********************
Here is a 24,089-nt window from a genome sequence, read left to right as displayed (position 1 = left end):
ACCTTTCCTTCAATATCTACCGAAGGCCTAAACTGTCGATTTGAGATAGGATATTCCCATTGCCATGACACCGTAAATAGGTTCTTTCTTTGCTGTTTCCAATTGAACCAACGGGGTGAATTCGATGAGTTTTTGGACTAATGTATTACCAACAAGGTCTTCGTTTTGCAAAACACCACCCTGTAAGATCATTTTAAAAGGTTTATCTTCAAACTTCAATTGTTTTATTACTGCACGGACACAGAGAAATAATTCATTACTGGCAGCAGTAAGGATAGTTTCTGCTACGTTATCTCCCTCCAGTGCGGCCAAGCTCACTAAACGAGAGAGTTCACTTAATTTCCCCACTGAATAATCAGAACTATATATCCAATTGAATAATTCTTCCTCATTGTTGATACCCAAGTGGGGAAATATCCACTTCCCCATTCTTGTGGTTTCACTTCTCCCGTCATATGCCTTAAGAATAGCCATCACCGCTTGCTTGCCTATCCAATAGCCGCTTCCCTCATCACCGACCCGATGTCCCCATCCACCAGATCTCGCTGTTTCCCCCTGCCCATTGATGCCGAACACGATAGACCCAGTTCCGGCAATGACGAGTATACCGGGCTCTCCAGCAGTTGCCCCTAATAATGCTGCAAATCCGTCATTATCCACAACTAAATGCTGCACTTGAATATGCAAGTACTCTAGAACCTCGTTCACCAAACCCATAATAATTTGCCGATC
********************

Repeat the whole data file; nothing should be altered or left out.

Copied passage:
Here is a 24,089-nt window from a genome sequence, read left to right as displayed (position 1 = left end):
ACCTTTCCTTCAATATCTACCGAAGGCCTAAACTGTCGATTTGAGATAGGATATTCCCATTGCCATGACACCGTAAATAGGTTCTTTCTTTGCTGTTTCCAATTGAACCAACGGGGTGAATTCGATGAGTTTTTGGACTAATGTATTACCAACAAGGTCTTCGTTTTGCAAAACACCACCCTGTAAGATCATTTTAAAAGGTTTATCTTCAAACTTCAATTGTTTTATTACTGCACGGACACAGAGAAATAATTCATTACTGGCAGCAGTAAGGATAGTTTCTGCTACGTTATCTCCCTCCAGTGCGGCCAAGCTCACTAAACGAGAGAGTTCACTTAATTTCCCCACTGAATAATCAGAACTATATATCCAATTGAATAATTCTTCCTCATTGTTGATACCCAAGTGGGGAAATATCCACTTCCCCATTCTTGTGGTTTCACTTCTCCCGTCATATGCCTTAAGAATAGCCATCACCGCTTGCTTGCCTATCCAATAGCCGCTTCCCTCATCACCGACCCGATGTCCCCATCCACCAGATCTCGCTGTTTCCCCCTGCCCATTGATGCCGAACACGATAGACCCAGTTCCGGCAATGACGAGTATACCGGGCTCTCCAGCAGTTGCCCCTAATAATGCTGCAAATCCGTCATTATCCACAACTAAATGCTGCACTTGAATATGCAAGTACTCTAGAACCTCGTTCACCAAACCCATAATAATTTGCCGATC